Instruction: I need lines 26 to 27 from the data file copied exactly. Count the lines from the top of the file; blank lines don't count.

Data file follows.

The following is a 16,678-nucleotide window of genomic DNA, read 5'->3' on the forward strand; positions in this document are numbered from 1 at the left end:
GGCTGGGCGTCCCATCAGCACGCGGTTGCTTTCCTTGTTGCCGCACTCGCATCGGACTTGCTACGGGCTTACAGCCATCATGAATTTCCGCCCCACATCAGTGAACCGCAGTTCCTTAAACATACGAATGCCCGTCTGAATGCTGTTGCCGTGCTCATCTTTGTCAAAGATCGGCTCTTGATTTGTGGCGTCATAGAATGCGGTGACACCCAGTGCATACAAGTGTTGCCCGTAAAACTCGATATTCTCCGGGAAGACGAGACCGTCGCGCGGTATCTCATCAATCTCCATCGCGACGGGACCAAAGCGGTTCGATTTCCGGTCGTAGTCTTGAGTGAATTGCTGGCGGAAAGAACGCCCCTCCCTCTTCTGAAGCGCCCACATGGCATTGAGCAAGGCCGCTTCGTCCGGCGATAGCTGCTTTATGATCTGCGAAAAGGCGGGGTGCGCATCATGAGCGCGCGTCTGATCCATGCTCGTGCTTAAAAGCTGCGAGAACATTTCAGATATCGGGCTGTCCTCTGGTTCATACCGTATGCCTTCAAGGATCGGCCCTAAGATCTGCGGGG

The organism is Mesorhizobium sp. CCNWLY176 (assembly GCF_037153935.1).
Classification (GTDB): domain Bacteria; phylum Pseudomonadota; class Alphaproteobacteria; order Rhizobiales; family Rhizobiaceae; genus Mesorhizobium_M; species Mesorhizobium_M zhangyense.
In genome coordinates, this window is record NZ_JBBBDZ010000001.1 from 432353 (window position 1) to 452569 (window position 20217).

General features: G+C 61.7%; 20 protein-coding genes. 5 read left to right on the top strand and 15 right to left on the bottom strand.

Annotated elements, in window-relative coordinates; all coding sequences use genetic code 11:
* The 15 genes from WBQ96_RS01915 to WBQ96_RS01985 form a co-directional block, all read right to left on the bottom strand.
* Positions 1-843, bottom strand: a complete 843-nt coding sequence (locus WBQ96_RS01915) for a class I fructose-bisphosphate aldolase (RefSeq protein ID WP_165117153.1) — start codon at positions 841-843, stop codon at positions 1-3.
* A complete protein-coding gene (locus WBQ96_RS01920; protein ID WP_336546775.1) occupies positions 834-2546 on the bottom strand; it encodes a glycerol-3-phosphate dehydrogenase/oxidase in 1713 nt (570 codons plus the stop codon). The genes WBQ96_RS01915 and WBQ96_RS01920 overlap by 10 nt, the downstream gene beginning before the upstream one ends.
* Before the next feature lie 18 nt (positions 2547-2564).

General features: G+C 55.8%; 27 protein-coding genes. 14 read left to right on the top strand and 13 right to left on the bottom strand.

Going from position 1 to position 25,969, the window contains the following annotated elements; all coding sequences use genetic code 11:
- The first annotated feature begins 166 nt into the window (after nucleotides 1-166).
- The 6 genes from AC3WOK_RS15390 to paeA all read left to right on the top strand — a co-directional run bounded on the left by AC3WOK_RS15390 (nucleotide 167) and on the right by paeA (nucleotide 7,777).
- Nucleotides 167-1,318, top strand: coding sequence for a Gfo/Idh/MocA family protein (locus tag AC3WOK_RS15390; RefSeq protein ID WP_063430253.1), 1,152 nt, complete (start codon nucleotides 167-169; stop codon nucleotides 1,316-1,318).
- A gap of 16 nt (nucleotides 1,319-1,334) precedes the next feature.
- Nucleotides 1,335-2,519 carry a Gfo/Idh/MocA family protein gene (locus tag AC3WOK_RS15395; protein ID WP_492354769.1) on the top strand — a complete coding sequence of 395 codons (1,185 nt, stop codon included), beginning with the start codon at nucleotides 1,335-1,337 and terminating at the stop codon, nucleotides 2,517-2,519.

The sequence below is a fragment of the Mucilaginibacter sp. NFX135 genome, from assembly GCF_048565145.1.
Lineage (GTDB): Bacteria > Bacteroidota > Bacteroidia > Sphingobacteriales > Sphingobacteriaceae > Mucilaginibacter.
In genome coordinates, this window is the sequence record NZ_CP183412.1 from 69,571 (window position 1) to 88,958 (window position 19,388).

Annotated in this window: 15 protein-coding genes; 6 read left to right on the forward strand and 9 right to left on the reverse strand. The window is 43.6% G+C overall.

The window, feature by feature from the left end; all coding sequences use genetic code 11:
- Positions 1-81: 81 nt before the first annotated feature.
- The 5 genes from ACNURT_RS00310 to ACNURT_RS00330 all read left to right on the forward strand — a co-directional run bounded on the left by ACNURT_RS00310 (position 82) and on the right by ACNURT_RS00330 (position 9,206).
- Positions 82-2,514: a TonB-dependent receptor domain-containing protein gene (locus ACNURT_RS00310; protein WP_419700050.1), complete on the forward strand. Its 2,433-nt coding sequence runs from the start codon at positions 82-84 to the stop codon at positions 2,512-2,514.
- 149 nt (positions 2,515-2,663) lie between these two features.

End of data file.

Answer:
- Positions 82-2,514: a TonB-dependent receptor domain-containing protein gene (locus ACNURT_RS00310; protein WP_419700050.1), complete on the forward strand. Its 2,433-nt coding sequence runs from the start codon at positions 82-84 to the stop codon at positions 2,512-2,514.
- 149 nt (positions 2,515-2,663) lie between these two features.